Precipitation and ocean circulation changes linked during the Little Ice Age

February 28, 2018
Decadal-scale correlations between northern Gulf of Mexico and global sea surface salinity as well as continental precipitation
Decadal-scale correlations between northern Gulf of Mexico sea surface salinity (SSS; dashed red box) and global oceanic SSS (ORA-S4 dataset; red-blue scale) as well as continental precipitation (GPCC dataset; brown-green scale) with locations of proxy records colored to indicate sign of climate change (fresh - blue; dry/wet - brown/green; purple - weakened poleward transport), during the Little Ice Age (1450–1850 C.E.). Correlations were performed with 8-year lowpass filters to reduce sensitivity to interannual variability, where black stippling indicates significance at the 5% confidence level. Click to enlarge.

Paleoceanographers have uncovered widespread evidence for significant and abrupt changes in the Atlantic meridional overturning circulation (AMOC) system on millennial timescales. However, proxy records chronicling changes in ocean circulation over timescales of decades to centuries are rare, due to geochemical limitations and standard sedimentation rates. Whereas some studies have posited weakened Gulf Stream transport during the Little Ice Age (LIA; 1450–1850 C.E.) period, others have inferred no substantial changes to AMOC during the LIA (and last millennium) but suggest a more recent slowdown (since 1970). Writing in Nature Communications, Thirumalai and coauthors report new insights into this debate, where high-resolution reconstructions alongside model-data comparisons reveal essential constraints on the state of Atlantic surface ocean circulation during the LIA.

To examine high-resolution fluctuations of Atlantic Ocean circulation, Thirumalai et al. reconstructed surface ocean temperature and salinity using foraminiferal geochemistry in the Gulf of Mexico. They show that their site not only provides large-enough sedimentation rates to allow for centennial-scale investigations but also that climate at their site is correlated with Atlantic-wide circulation as well as with continental rainfall over decadal timescales. Using a transient simulation of last millennium climate and focusing on centennial-scale correlations, the authors found similar patterns between the observed (over decades) and simulated (over centuries) correlations.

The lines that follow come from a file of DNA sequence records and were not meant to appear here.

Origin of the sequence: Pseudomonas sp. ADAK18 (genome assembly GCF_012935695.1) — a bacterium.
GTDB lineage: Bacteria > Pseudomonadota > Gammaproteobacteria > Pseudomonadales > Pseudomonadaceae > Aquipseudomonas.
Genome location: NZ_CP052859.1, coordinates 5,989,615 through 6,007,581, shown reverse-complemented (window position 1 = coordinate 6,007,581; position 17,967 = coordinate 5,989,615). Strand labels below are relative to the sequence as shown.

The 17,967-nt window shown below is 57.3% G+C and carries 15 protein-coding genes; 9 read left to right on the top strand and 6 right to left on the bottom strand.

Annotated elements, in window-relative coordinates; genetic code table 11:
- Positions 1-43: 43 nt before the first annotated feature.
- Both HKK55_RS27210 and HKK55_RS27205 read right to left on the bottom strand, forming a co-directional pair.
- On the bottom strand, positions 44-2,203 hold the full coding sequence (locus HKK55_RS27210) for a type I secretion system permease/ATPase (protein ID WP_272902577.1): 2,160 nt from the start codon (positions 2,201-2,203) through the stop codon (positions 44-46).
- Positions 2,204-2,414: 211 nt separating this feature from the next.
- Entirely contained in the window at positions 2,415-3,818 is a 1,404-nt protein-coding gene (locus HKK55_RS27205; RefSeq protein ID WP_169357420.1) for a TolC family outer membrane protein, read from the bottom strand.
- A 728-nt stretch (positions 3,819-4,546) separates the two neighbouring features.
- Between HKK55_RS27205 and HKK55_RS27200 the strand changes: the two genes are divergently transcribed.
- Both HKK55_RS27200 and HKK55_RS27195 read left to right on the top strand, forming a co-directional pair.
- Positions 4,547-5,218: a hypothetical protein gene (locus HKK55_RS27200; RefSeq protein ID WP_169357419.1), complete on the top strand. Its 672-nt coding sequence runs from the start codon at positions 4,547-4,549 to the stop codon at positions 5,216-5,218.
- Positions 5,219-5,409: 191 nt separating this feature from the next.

Synthesizing several multiproxy records, Thirumalai and colleagues found that the North Atlantic experienced unusually fresher conditions during the LIA. Interpretation of this signal as a weakening of surface ocean circulation during the LIA is consistent with the observed and simulated correlations. Remarkably, synthesis of reconstructed rainfall anomalies also match these correlations and suggest coordinated ocean-atmosphere linkages at play during the LIA.

Further analysis of the climate model output places these results in the context of the AMOC. The model simulates changes during the LIA in agreement with the proxies, where weakened Atlantic surface ocean circulation coincides with widespread rainfall anomalies. However, the model also indicates no changes in the AMOC over the LIA and instead points to shifts in the sub-polar gyre as the driving force behind these sustained circulation changes. Thus, this study potentially reconciles previous conflicting results and shows that weakened surface ocean circulation during the LIA can be consistent with little-to-no changes in the AMOC. The researchers conclude that centennial links between surface ocean circulation and hydroclimate sustained LIA climate change regardless of what triggered its onset.

Written by 
Kaustubh Thirumalai, Brown University

Kaustubh Thirumalai1,4, Terrence M. Quinn1, Yuko Okumura1, Julie N. Richey2, Judson W. Partin1, Richard Z. Poore2 and Eduardo Moreno-Chamarro3

1University of Texas at Austin

2U.S. Geological Survey

3Massachusetts Institute of Technology

4Brown University